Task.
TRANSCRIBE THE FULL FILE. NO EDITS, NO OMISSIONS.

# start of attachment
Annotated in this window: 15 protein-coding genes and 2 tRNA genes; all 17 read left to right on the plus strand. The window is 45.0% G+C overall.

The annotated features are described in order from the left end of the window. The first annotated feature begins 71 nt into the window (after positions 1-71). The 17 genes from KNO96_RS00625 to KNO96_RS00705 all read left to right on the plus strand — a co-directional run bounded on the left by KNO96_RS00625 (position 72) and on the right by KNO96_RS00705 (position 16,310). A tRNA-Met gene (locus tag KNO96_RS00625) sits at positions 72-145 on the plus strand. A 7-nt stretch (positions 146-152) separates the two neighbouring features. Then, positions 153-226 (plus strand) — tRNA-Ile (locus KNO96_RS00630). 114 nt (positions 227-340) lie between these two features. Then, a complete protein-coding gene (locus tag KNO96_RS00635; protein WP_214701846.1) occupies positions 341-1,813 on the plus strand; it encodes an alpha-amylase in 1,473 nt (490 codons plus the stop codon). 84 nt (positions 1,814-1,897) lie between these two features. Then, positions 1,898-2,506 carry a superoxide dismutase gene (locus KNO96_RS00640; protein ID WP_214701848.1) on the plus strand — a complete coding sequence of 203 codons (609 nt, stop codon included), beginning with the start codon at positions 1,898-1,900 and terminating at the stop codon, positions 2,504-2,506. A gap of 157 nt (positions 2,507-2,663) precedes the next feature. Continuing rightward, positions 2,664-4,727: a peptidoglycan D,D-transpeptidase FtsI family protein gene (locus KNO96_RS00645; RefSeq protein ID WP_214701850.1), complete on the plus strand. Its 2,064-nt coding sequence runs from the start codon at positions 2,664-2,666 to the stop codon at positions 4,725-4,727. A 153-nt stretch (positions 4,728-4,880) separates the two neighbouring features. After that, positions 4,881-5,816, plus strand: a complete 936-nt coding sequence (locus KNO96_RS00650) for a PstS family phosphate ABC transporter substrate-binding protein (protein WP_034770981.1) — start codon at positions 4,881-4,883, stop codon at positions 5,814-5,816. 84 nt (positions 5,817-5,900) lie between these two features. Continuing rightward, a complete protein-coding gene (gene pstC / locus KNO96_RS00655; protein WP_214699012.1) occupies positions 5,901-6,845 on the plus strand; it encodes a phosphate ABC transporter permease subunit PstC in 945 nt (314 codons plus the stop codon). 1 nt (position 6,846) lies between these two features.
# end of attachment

Annotated in this window: 15 protein-coding genes and 2 tRNA genes; all 17 read left to right on the plus strand. The window is 45.0% G+C overall.

The annotated features are described in order from the left end of the window. The first annotated feature begins 71 nt into the window (after positions 1-71). The 17 genes from KNO96_RS00625 to KNO96_RS00705 all read left to right on the plus strand — a co-directional run bounded on the left by KNO96_RS00625 (position 72) and on the right by KNO96_RS00705 (position 16,310). A tRNA-Met gene (locus tag KNO96_RS00625) sits at positions 72-145 on the plus strand. A 7-nt stretch (positions 146-152) separates the two neighbouring features. Then, positions 153-226 (plus strand) — tRNA-Ile (locus KNO96_RS00630). 114 nt (positions 227-340) lie between these two features. Then, a complete protein-coding gene (locus tag KNO96_RS00635; protein WP_214701846.1) occupies positions 341-1,813 on the plus strand; it encodes an alpha-amylase in 1,473 nt (490 codons plus the stop codon). 84 nt (positions 1,814-1,897) lie between these two features. Then, positions 1,898-2,506 carry a superoxide dismutase gene (locus KNO96_RS00640; protein ID WP_214701848.1) on the plus strand — a complete coding sequence of 203 codons (609 nt, stop codon included), beginning with the start codon at positions 1,898-1,900 and terminating at the stop codon, positions 2,504-2,506. A gap of 157 nt (positions 2,507-2,663) precedes the next feature. Continuing rightward, positions 2,664-4,727: a peptidoglycan D,D-transpeptidase FtsI family protein gene (locus KNO96_RS00645; RefSeq protein ID WP_214701850.1), complete on the plus strand. Its 2,064-nt coding sequence runs from the start codon at positions 2,664-2,666 to the stop codon at positions 4,725-4,727. A 153-nt stretch (positions 4,728-4,880) separates the two neighbouring features. After that, positions 4,881-5,816, plus strand: a complete 936-nt coding sequence (locus KNO96_RS00650) for a PstS family phosphate ABC transporter substrate-binding protein (protein WP_034770981.1) — start codon at positions 4,881-4,883, stop codon at positions 5,814-5,816. 84 nt (positions 5,817-5,900) lie between these two features. Continuing rightward, a complete protein-coding gene (gene pstC / locus KNO96_RS00655; protein WP_214699012.1) occupies positions 5,901-6,845 on the plus strand; it encodes a phosphate ABC transporter permease subunit PstC in 945 nt (314 codons plus the stop codon). 1 nt (position 6,846) lies between these two features.